Plio-Quaternary prograding clinoform wedges of the western Gulf of Lion continental margin (NW Mediterranean) after the Messinian Salinity Crisis
|Author(s)||Lofi Johanna, Rabineau Marina, Gorini Christian, Berne Serge, Clauzon Georges, De Clarens Philippe, Dos Reis Tadeu, Mountain Gregory, Ryan William, Steckler Michael, Fouchet Christine|
|Affiliation(s)||IFREMER, DRO GM Technopole Brest Iroise, F-29280 Plouzane, France.
CNR, ISMAR, I-40129 Bologna, Italy.
UMR 6538 Domaines Oceanog, I-29280 Plouzane, France.
Univ Lille 1, F-59655 Villeneuve Dascq, France.
CEREGE, F-13545 Aix En Provence 04, France.
TOTAL FINA ELF, F-92078 Paris, France.
UERJ, Dept Oceanog, BR-20550090 Rio De Janeiro, RJ, Brazil.
Lamont Doherty Earth Observ, Palisades, NY 10964 USA.
|Source||Marine Geology (0025-3227) (Elsevier), 2003-07 , Vol. 198 , N. 3-4 , P. 289-317|
|WOS© Times Cited||90|
|Keyword(s)||Plio Quaternary, Messinian Salinity Crisis, Submarine canyon, Progradation, Clinoform, Gulf of Lion margin, Mediterranean Sea|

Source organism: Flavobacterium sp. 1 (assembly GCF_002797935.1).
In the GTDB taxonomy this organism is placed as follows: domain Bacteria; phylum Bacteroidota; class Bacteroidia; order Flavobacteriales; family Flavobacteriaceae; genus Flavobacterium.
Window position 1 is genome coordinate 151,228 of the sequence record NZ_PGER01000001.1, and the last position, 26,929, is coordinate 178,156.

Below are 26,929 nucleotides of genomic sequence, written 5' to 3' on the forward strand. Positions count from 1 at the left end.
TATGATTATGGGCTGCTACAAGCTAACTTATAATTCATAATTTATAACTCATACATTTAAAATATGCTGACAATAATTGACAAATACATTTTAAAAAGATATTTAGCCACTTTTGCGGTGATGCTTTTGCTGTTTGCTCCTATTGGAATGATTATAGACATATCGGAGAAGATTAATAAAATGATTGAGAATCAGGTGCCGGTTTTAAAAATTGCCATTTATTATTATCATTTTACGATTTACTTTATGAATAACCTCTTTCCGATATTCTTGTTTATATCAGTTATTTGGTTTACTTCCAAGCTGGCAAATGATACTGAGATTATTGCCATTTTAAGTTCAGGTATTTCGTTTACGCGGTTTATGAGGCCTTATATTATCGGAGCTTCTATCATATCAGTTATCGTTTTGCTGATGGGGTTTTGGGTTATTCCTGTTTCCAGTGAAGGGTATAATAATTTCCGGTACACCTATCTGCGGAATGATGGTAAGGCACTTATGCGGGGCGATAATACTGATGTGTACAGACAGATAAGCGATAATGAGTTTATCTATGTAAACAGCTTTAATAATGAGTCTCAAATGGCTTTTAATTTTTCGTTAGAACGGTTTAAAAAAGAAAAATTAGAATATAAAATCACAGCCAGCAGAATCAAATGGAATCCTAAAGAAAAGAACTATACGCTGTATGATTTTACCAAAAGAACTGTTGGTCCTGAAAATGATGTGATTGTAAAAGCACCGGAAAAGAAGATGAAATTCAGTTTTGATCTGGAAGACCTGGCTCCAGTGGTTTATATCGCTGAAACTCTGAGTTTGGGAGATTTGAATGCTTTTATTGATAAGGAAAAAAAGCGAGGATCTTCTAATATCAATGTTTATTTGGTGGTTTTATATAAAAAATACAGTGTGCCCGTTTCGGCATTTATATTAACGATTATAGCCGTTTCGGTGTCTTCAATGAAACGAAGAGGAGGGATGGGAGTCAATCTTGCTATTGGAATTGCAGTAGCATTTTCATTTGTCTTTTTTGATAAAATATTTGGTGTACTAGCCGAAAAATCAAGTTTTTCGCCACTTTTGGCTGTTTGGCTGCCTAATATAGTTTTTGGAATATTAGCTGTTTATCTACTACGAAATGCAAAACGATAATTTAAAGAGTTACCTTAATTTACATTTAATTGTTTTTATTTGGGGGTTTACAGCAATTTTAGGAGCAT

|Abstract||In contrast to the much-studied onshore and deep offshore post-Messinian sedimentary history of the Gulf of Lion, the continental shelf had been poorly explored until recently. New seismic data, acquired by ELF Oil Company on the Languedoc-Roussillon shelf (Western Mediterranean Sea), from Cap Creus in the SW to Cap d'Agde in the NE, together with data from previously drilled exploratory wells, allow us to propose a scenario for margin reconstruction following the Messinian Salinity Crisis. The seismic data display a complex pattern of prograding clinoforms and buried submarine canyons. Following the crisis that eroded the previous margin, clinoforms developed as the new Pliocene margin prograded. Three major periods characterize the evolution of the post-Messinian margin. During the first period, after the filling of the Early Pliocene rias which are now above sea level, the prograding sedimentary prisms rapidly migrated seaward and filled the underlying Messinian topographic lows. The second period consists of a transitional interval, which began with a pronounced fall in sea level that probably corresponded with the end of the Lower Pliocene. Deposits were disturbed by large slumped structures. The third period is characterized by the appearance and development of submarine canyons near the subsequent shelf edges, maybe as a result of the increased glaciations and related sea-level changes. From that time onward, most of the Late Pliocene and Quaternary sediments were directly transferred down to the deep basin.|